“I have three to five students, and one in Special Ed, so every day I spend most of my time with him. He can’t keep up with the class. I’ve seen a great improvement in the one I work with. At the beginning of the year, he’d say, ‘I can’t read, I can’t spell,’ but he’s good at math; he’s trying,” said Edwards.

Foster Grandparents often take on the work that otherwise might be done by paraprofessionals in the classroom.

“We don’t go to take over the classroom,” said Barbara Brown of Suitland. “We ask the teachers, ‘How can we help you?’”

But as the name implies, there’s a lot more to it than helping students learn their ABCs. Like any traditional grandparent, these volunteers pour their decades of life experience and hearts full of love into the children they are assigned to help. The children learn quickly that their Foster Grandparent is committed to helping them handle school’s work and social struggles, and are a ready source of hugs on those days when they need them.

“I’ve told a little girl in my class, ‘Un-ball your fists. That’s not going to solve your problem. Get that frown off of your face, or everyone will pick up that attitude,” said volunteer JaNet Buckman of Suitland.

The volunteers agree that many of the children who struggle early on with reading, writing, math and other key skills can find third grade’s demands overwhelming and disheartening. Early intervention by Foster Grandparents can be key to helping them catch up with their classmates, especially when it comes from a loving and mature volunteer.

“If they don’t get reading in first or second grade, by third and fourth the teacher doesn’t have time for that,” said Gwendolyn Cooper of Suitland. “They’re very respectful of the teacher, but they’re really, really, really behind. If we weren’t there, they’d stay very behind. They need two Foster Grandparents in every classroom.”

The grandparents get a lot out of the program, too.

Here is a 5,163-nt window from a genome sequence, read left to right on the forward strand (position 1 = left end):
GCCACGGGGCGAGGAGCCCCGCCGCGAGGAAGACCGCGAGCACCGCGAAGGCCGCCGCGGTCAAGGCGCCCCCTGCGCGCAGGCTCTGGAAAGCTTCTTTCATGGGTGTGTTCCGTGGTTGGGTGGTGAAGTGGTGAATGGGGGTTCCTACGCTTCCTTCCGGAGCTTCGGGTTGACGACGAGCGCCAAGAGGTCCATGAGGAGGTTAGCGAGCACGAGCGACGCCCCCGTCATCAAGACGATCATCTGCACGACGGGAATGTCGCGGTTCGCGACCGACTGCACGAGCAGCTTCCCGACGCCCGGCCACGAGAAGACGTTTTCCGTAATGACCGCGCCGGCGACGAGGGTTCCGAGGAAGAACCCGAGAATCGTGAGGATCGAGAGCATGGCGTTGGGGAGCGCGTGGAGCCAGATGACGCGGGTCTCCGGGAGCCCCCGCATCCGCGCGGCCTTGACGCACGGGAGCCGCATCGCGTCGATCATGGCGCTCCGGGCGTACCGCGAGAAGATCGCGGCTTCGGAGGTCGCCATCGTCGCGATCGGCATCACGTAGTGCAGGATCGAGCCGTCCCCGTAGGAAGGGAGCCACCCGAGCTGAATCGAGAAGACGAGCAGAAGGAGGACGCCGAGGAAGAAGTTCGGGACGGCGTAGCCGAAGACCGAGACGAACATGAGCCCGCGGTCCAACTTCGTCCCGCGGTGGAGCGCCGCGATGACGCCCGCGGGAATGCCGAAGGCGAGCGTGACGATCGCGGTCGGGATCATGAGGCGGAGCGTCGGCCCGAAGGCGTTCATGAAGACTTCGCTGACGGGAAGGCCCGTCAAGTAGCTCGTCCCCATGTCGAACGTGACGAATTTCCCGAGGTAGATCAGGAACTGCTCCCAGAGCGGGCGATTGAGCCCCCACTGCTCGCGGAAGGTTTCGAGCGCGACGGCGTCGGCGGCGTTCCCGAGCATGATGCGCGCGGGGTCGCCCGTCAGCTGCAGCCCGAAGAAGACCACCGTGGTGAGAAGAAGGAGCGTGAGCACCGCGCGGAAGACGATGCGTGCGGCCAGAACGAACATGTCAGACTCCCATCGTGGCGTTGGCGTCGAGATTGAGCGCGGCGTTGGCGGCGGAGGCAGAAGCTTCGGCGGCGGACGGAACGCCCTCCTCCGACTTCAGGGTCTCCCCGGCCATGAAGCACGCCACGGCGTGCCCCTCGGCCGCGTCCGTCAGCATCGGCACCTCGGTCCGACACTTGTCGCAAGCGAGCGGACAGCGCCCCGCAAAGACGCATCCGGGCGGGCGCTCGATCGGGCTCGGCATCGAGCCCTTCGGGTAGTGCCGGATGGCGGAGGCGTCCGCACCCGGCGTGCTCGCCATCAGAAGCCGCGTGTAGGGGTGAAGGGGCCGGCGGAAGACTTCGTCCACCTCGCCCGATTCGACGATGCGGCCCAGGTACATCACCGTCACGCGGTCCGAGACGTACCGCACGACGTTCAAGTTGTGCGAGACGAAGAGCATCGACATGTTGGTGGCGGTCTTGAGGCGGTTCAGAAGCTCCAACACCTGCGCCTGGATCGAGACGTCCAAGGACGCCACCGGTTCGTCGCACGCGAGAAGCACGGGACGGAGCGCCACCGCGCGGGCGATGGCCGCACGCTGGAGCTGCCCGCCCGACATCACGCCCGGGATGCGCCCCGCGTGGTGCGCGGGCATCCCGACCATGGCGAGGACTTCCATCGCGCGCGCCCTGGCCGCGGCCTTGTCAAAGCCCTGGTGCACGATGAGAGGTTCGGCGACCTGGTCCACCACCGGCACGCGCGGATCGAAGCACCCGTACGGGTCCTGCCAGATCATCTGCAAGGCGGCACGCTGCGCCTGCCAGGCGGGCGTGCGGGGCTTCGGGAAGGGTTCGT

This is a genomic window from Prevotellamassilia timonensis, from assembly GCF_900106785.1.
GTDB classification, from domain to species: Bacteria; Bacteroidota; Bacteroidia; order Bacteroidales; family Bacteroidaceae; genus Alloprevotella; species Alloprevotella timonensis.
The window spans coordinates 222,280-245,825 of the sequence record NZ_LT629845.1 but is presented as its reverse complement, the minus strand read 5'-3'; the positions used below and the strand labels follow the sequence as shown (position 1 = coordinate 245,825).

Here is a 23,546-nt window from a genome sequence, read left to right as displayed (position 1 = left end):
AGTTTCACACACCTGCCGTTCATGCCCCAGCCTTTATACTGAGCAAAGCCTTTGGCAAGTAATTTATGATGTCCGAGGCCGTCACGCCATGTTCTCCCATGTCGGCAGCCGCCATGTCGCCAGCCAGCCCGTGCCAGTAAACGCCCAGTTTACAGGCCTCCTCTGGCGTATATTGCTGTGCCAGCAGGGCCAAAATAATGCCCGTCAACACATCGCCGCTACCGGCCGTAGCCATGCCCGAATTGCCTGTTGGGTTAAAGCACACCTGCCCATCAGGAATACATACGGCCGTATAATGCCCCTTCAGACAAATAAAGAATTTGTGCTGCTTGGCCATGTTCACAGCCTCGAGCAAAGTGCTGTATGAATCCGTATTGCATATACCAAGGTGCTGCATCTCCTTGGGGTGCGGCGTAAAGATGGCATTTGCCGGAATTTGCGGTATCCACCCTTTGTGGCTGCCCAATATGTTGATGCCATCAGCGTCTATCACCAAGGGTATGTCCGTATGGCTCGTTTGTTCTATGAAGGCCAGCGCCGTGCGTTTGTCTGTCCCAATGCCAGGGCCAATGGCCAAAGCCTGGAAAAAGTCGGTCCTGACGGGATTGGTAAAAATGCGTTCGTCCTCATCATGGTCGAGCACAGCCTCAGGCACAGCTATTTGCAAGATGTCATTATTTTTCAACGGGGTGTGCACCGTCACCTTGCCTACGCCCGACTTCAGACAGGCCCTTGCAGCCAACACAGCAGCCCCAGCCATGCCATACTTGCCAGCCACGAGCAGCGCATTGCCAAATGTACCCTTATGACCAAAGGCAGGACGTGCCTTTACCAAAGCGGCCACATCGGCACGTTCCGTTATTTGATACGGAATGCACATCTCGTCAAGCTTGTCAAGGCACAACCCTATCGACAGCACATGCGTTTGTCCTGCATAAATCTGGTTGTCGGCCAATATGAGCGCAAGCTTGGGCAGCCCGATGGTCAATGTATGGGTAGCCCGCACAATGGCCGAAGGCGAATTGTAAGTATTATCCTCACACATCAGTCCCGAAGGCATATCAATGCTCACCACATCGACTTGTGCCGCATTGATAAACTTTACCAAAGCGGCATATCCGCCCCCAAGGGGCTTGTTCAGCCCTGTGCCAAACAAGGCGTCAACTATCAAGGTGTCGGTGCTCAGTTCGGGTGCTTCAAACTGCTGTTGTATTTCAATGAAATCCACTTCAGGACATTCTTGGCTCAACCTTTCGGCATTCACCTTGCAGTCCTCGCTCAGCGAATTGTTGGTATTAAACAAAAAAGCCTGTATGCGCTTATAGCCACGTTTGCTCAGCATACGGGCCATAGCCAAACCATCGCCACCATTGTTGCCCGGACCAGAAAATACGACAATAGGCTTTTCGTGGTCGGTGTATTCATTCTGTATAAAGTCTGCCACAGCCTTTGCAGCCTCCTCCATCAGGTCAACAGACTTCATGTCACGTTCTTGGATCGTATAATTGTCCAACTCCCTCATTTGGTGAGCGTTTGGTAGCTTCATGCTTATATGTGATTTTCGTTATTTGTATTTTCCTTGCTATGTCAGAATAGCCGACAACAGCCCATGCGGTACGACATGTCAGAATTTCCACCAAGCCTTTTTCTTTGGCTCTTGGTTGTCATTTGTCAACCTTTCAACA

“They make you look forward to coming to school,” said Buckman. “I needed something to do and I like children. I heard about it in a town meeting, and I thought, it’ll keep me busy, not being idle at home doing nothing except cleaning a house. You get tired of that.”

Each of the volunteers at Suitland Elementary retired from a full career that had not left them much time to volunteer in schools when their children were young. Some have a background in education or social work, but it’s not the credentials that count, so much as the love for a new generation of children who need the same warmth and care they received from their grandparents, a generation ago.

“I knew all my grandparents. When we were growing up, they lived around the corner, and I could not get home from school fast enough to get those hot rolls (my grandmother had waiting for me),” said Edwards. “It makes a difference. You can really see in the classroom the children that don’t get that love.”

Many of the children these volunteers assist have never had that sort of relationship with a grandparent.

“A lot of the grandparents are so young--sometimes grandma is 31 and doesn’t want to be involved, doesn’t want to be called ‘Grandma,’” said Cooper.

Suitland Elementary School Principal Pamela Preston praised the volunteers for the results she sees among her students.

“They’re doing a fabulous job here. It’s been awesome,” Preston said.

For information on volunteering as a Foster Grandparent, contact Project Director Lisa Jenkins at 301-265-8462 or